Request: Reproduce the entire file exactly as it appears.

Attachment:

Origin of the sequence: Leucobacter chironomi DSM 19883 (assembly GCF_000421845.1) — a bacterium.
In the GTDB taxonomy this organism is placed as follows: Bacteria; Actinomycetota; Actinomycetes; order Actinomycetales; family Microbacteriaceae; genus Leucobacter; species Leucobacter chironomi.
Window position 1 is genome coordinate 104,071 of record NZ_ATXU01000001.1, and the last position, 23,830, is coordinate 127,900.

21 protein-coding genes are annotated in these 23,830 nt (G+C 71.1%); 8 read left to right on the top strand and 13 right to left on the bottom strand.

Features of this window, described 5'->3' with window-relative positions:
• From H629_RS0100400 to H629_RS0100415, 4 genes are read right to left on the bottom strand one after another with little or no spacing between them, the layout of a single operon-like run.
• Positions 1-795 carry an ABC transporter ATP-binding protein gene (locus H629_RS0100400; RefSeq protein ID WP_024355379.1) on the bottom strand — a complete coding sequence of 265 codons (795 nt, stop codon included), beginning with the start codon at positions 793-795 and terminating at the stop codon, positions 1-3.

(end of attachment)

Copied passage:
Origin of the sequence: Leucobacter chironomi DSM 19883 (assembly GCF_000421845.1) — a bacterium.
In the GTDB taxonomy this organism is placed as follows: Bacteria; Actinomycetota; Actinomycetes; order Actinomycetales; family Microbacteriaceae; genus Leucobacter; species Leucobacter chironomi.
Window position 1 is genome coordinate 104,071 of record NZ_ATXU01000001.1, and the last position, 23,830, is coordinate 127,900.

21 protein-coding genes are annotated in these 23,830 nt (G+C 71.1%); 8 read left to right on the top strand and 13 right to left on the bottom strand.

Features of this window, described 5'->3' with window-relative positions:
• From H629_RS0100400 to H629_RS0100415, 4 genes are read right to left on the bottom strand one after another with little or no spacing between them, the layout of a single operon-like run.
• Positions 1-795 carry an ABC transporter ATP-binding protein gene (locus H629_RS0100400; RefSeq protein ID WP_024355379.1) on the bottom strand — a complete coding sequence of 265 codons (795 nt, stop codon included), beginning with the start codon at positions 793-795 and terminating at the stop codon, positions 1-3.